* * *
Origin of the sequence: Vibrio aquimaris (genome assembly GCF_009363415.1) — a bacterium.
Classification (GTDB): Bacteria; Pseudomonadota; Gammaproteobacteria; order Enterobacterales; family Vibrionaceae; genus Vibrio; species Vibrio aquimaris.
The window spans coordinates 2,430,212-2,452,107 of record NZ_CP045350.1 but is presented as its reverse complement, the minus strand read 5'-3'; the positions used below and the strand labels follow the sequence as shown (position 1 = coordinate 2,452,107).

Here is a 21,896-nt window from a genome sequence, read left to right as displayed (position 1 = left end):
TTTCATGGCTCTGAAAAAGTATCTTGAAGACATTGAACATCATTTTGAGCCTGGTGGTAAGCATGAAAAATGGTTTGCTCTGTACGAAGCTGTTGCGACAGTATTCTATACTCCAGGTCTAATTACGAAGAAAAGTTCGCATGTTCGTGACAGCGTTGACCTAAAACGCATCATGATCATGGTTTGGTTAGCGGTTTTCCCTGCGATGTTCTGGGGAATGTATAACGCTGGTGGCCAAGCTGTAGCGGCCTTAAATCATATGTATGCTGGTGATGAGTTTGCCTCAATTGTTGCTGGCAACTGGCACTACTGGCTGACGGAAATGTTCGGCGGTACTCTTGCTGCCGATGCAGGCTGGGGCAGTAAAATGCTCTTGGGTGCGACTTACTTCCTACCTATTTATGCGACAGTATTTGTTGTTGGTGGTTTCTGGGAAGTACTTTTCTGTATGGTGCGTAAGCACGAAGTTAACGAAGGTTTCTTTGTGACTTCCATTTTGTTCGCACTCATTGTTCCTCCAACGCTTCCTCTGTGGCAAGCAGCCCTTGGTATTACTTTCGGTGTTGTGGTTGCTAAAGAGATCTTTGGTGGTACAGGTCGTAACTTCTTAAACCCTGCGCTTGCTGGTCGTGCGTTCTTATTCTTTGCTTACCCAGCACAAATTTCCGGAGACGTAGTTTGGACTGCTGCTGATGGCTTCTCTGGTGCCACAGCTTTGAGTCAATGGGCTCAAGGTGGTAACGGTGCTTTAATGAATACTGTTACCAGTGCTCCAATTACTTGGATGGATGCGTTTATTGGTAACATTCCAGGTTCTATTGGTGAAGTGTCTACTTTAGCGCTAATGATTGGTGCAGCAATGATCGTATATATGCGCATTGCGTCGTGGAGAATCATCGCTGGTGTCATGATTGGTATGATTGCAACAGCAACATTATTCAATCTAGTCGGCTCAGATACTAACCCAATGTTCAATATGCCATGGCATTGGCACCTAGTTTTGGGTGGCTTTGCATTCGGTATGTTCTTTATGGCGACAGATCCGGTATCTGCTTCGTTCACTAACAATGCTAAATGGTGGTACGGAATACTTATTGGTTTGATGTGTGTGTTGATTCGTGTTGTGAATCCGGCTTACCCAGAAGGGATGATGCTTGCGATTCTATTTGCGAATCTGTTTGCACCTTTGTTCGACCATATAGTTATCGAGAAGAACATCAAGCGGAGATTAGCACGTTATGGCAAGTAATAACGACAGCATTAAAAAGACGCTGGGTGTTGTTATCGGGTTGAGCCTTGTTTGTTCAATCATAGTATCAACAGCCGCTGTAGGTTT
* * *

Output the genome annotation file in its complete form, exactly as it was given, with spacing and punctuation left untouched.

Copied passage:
Origin of the sequence: Vibrio aquimaris (genome assembly GCF_009363415.1) — a bacterium.
Classification (GTDB): Bacteria; Pseudomonadota; Gammaproteobacteria; order Enterobacterales; family Vibrionaceae; genus Vibrio; species Vibrio aquimaris.
The window spans coordinates 2,430,212-2,452,107 of record NZ_CP045350.1 but is presented as its reverse complement, the minus strand read 5'-3'; the positions used below and the strand labels follow the sequence as shown (position 1 = coordinate 2,452,107).

Here is a 21,896-nt window from a genome sequence, read left to right as displayed (position 1 = left end):
TTTCATGGCTCTGAAAAAGTATCTTGAAGACATTGAACATCATTTTGAGCCTGGTGGTAAGCATGAAAAATGGTTTGCTCTGTACGAAGCTGTTGCGACAGTATTCTATACTCCAGGTCTAATTACGAAGAAAAGTTCGCATGTTCGTGACAGCGTTGACCTAAAACGCATCATGATCATGGTTTGGTTAGCGGTTTTCCCTGCGATGTTCTGGGGAATGTATAACGCTGGTGGCCAAGCTGTAGCGGCCTTAAATCATATGTATGCTGGTGATGAGTTTGCCTCAATTGTTGCTGGCAACTGGCACTACTGGCTGACGGAAATGTTCGGCGGTACTCTTGCTGCCGATGCAGGCTGGGGCAGTAAAATGCTCTTGGGTGCGACTTACTTCCTACCTATTTATGCGACAGTATTTGTTGTTGGTGGTTTCTGGGAAGTACTTTTCTGTATGGTGCGTAAGCACGAAGTTAACGAAGGTTTCTTTGTGACTTCCATTTTGTTCGCACTCATTGTTCCTCCAACGCTTCCTCTGTGGCAAGCAGCCCTTGGTATTACTTTCGGTGTTGTGGTTGCTAAAGAGATCTTTGGTGGTACAGGTCGTAACTTCTTAAACCCTGCGCTTGCTGGTCGTGCGTTCTTATTCTTTGCTTACCCAGCACAAATTTCCGGAGACGTAGTTTGGACTGCTGCTGATGGCTTCTCTGGTGCCACAGCTTTGAGTCAATGGGCTCAAGGTGGTAACGGTGCTTTAATGAATACTGTTACCAGTGCTCCAATTACTTGGATGGATGCGTTTATTGGTAACATTCCAGGTTCTATTGGTGAAGTGTCTACTTTAGCGCTAATGATTGGTGCAGCAATGATCGTATATATGCGCATTGCGTCGTGGAGAATCATCGCTGGTGTCATGATTGGTATGATTGCAACAGCAACATTATTCAATCTAGTCGGCTCAGATACTAACCCAATGTTCAATATGCCATGGCATTGGCACCTAGTTTTGGGTGGCTTTGCATTCGGTATGTTCTTTATGGCGACAGATCCGGTATCTGCTTCGTTCACTAACAATGCTAAATGGTGGTACGGAATACTTATTGGTTTGATGTGTGTGTTGATTCGTGTTGTGAATCCGGCTTACCCAGAAGGGATGATGCTTGCGATTCTATTTGCGAATCTGTTTGCACCTTTGTTCGACCATATAGTTATCGAGAAGAACATCAAGCGGAGATTAGCACGTTATGGCAAGTAATAACGACAGCATTAAAAAGACGCTGGGTGTTGTTATCGGGTTGAGCCTTGTTTGTTCAATCATAGTATCAACAGCCGCTGTAGGTTT